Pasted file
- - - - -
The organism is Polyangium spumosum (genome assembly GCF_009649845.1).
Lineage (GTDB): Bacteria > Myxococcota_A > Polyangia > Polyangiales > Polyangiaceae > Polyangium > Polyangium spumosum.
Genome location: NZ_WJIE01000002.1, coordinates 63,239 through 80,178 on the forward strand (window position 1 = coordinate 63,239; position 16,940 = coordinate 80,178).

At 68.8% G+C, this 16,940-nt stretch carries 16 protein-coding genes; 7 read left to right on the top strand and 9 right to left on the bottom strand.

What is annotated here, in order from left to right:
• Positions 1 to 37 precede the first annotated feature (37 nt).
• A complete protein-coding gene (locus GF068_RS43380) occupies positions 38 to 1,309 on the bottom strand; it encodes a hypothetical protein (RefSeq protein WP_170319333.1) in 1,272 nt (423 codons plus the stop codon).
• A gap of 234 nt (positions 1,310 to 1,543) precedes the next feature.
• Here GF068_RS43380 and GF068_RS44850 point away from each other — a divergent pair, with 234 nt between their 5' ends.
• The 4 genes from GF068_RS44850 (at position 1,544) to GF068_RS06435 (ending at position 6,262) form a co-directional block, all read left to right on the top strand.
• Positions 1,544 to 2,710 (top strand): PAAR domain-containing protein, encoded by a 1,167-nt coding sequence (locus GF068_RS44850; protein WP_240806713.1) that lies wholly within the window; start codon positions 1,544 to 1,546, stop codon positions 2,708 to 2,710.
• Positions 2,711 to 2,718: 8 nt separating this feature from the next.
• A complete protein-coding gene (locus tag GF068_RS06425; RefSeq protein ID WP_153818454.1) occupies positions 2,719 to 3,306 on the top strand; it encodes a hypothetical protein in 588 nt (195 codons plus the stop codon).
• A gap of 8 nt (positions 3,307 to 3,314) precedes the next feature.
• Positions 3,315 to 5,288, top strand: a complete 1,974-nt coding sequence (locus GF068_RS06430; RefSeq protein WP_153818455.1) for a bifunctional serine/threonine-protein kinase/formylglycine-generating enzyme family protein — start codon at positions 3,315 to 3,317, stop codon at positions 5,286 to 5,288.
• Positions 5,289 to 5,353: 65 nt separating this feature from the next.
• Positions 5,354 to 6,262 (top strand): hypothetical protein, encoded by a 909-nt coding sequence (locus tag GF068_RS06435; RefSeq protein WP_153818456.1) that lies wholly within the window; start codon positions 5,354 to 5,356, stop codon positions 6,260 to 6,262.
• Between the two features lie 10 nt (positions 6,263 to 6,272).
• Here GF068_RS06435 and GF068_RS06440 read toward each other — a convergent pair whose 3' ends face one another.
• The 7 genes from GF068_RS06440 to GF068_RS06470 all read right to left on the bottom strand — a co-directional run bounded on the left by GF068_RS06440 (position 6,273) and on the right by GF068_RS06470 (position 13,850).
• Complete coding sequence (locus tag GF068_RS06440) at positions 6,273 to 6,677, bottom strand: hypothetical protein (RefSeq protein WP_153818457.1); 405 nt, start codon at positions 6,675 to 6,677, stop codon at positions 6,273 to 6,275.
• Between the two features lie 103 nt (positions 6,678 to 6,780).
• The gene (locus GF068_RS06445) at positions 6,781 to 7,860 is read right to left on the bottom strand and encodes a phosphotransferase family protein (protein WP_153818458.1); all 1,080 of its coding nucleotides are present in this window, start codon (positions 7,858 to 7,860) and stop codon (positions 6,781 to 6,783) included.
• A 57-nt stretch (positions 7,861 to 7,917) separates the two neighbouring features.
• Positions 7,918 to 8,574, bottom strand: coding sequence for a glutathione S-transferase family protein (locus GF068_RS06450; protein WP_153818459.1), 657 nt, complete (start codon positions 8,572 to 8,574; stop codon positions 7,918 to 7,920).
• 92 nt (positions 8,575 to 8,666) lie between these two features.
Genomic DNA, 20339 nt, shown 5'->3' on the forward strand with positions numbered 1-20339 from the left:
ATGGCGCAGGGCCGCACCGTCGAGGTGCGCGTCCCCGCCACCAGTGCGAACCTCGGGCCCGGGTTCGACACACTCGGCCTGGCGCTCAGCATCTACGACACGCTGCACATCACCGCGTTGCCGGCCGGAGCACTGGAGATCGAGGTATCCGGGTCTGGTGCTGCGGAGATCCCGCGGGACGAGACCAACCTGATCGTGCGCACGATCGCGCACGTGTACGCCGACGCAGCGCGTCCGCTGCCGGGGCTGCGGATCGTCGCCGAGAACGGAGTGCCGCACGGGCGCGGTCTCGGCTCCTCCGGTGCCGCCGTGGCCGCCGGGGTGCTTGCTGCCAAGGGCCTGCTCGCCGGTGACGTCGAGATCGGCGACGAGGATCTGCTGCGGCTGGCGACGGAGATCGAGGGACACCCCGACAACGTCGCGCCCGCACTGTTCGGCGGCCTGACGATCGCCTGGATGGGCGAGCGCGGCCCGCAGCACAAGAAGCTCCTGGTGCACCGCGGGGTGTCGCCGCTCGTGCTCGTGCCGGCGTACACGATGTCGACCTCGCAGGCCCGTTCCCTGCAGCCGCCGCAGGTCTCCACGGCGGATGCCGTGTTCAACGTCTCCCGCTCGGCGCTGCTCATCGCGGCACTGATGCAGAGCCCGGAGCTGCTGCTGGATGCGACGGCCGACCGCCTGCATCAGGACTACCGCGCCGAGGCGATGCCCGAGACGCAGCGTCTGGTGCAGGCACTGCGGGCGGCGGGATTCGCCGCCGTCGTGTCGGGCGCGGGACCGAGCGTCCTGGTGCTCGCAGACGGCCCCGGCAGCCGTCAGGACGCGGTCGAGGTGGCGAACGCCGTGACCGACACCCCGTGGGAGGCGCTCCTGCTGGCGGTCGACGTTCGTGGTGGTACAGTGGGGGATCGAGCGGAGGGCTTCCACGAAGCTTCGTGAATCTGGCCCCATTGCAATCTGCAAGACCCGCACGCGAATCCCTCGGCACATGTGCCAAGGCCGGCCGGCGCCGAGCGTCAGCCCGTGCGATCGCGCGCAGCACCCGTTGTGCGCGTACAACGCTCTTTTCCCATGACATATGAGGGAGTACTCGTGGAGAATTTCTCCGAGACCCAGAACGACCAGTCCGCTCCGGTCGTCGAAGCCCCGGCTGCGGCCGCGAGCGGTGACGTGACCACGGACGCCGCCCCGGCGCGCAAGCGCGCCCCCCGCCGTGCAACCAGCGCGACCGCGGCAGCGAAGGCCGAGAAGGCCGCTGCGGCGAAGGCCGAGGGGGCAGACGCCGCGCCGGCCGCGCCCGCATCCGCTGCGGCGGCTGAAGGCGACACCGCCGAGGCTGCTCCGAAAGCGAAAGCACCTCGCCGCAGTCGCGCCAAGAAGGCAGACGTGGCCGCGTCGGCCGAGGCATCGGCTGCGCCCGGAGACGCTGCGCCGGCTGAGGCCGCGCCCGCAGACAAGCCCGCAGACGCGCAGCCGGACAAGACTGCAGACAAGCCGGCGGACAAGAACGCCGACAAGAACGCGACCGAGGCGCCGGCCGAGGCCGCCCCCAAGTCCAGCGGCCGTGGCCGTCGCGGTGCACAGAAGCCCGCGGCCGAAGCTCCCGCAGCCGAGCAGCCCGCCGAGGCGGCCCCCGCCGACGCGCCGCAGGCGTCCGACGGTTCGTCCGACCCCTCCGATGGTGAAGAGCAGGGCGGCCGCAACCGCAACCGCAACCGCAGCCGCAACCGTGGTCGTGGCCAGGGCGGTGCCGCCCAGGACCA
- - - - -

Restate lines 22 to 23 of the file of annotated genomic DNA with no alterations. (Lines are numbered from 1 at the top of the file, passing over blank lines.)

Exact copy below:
• Between the two features lie 103 nt (positions 6,678 to 6,780).
• The gene (locus GF068_RS06445) at positions 6,781 to 7,860 is read right to left on the bottom strand and encodes a phosphotransferase family protein (protein WP_153818458.1); all 1,080 of its coding nucleotides are present in this window, start codon (positions 7,858 to 7,860) and stop codon (positions 6,781 to 6,783) included.